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From Conscious to

Unconscious

The DDoS attack
on Github

What Happened?

On 28th Feb 2018 at around 17.21 UTC the world's open source distributor service for developers went offline for about 5 minutes as a result of massive DDoS attack trafficking upto 1.2Tbps of data all at once.

What are DDoS

DDoS stands for Distributed Denial-of-Service and is used to prevent users from accessing a particular machine or network such as a website. The difference between normal Denial-of-Service and Distributed DoS is that the former is done from a single computer and the later is done with multiple computers that increases the number of request by a huge factor. The attacker floods the victim machine by sending multiple unusual request while the victim computer cannot process and freezes for a short span of time.

What makes this attack noticeable

The attack in github was no ordinary DDoS attack. It uses a social technique called the memcached server which is loophole in the UDP protocol that has being mentioned earlier in 2016 but nobody taken care of. Memcached don't require any type of authentication and that's what make this more vulnerable. What Happened in memcached is that these servers typically store the response sent to the user as a request, as if the actual website takes too long to respond. Hackers have found a way to finally use this according to their advantage. The problem with this is that the data packets sent to the servers is relatively large in size (around 51000 times) then normal request which makes the transfer of 1.35Tbps possible.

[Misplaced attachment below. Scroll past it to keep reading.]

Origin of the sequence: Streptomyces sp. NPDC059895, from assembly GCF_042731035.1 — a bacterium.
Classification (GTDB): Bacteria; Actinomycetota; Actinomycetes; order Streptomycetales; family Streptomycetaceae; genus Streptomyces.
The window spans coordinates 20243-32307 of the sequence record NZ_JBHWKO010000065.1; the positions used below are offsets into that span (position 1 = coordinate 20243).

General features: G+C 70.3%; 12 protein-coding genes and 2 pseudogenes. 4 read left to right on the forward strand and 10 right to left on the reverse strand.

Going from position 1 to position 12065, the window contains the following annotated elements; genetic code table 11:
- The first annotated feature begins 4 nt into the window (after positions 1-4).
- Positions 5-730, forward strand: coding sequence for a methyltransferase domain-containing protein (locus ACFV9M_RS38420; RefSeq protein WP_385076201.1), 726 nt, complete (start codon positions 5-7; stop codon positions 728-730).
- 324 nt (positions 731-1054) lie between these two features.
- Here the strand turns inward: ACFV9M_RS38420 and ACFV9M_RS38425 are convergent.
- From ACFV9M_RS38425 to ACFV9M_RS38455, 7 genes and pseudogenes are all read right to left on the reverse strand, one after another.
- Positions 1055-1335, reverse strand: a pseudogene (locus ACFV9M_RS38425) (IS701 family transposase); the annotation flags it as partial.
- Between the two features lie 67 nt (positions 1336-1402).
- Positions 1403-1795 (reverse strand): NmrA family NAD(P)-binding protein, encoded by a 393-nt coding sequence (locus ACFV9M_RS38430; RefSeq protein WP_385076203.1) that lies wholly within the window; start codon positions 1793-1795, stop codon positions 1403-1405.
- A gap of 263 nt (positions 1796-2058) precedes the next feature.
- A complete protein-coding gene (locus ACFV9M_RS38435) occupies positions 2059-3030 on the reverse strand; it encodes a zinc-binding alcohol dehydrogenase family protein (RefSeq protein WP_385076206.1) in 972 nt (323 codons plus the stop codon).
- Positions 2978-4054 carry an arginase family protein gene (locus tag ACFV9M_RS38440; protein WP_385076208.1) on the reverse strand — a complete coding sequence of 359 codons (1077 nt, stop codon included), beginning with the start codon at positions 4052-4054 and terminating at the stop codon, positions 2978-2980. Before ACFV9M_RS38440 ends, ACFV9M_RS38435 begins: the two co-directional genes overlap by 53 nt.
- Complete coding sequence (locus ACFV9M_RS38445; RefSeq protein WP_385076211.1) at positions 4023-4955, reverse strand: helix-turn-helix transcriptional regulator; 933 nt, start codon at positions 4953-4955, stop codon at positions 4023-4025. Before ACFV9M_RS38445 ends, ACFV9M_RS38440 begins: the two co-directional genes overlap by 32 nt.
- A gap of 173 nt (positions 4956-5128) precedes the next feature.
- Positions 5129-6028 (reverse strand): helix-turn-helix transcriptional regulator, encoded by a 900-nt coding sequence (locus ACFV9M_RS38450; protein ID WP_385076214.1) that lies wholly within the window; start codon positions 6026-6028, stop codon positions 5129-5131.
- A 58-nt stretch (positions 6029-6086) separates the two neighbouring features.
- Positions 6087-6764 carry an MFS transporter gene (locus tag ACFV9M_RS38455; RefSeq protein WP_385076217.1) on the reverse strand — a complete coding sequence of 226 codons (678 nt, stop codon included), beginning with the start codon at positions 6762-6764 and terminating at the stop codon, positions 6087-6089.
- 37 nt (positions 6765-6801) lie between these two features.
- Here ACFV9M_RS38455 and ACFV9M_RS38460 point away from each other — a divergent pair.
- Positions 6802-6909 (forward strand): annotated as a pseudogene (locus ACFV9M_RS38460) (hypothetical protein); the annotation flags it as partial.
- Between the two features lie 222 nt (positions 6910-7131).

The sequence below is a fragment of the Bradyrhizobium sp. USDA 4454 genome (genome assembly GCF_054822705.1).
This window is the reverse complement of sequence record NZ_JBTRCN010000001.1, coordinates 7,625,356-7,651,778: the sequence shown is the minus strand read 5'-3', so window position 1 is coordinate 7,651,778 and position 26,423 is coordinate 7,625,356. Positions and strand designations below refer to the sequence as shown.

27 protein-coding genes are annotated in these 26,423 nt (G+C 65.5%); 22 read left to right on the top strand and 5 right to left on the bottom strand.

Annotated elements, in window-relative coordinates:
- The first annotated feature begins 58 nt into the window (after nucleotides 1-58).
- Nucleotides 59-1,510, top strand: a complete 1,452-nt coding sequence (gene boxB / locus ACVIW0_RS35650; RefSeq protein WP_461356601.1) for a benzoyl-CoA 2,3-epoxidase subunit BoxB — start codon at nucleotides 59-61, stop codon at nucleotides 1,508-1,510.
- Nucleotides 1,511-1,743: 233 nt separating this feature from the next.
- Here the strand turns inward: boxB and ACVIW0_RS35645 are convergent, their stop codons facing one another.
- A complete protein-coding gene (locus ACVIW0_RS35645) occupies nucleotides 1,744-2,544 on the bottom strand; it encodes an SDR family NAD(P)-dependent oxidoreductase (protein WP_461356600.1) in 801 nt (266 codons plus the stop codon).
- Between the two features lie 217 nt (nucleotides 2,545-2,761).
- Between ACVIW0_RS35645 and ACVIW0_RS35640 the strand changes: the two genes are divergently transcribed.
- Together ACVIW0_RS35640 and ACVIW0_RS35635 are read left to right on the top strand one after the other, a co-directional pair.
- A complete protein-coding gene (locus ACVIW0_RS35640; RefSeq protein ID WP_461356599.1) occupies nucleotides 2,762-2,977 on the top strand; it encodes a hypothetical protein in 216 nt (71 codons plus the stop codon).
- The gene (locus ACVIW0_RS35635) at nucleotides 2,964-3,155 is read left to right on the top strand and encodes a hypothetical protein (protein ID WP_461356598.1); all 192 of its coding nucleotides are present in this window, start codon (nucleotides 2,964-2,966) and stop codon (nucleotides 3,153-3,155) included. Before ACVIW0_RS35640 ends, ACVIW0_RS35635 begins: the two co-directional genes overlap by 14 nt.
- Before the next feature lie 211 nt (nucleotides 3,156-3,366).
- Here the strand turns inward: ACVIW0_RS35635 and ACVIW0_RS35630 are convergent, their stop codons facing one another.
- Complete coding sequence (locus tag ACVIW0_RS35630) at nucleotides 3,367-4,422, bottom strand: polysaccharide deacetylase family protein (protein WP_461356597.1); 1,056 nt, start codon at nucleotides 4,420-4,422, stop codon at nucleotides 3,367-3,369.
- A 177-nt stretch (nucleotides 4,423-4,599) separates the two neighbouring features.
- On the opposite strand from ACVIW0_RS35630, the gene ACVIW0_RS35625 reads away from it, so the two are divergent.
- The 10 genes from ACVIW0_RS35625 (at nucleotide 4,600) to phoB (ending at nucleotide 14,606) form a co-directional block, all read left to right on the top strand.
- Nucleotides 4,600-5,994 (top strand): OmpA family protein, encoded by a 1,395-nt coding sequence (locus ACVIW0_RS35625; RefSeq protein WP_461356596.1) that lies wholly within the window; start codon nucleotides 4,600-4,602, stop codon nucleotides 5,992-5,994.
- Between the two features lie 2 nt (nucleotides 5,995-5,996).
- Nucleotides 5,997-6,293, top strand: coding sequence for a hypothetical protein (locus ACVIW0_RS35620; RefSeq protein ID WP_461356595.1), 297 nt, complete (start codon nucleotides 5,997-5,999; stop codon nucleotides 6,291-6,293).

What happened to Github

As a result the site went down for 10 minutes. Github claims that all the data is safe and this attack didn't cause any harm to any of the confidential information. Github backend was handled by Prolexic Technologies, a subsidiary of Akamai Technologies that provides DDoS mitigation services. All the network requests directed towards GitHub and the responses generated by its systems were then routed through Prolexic’s network infrastructure. In this way, Prolexic was able to analyse GitHub’s request details to identify the malicious sources responsible for the attack. Prolexic's Scanners took around eight minutes for the entire process of the discovery and obstruction of the malicious packets.

What Now?

After a week of later, The same technique was used to direct an even bigger attack to an unammed US service provider reaching a whooping speed upto 1.7Tbps. However the US service provider survives the attack, according to the Arbor networks. With such vulnerable technique like memcached, in a world like where everything is connected to internet, we are at a verge of a cyber war. -Ayan Banerjee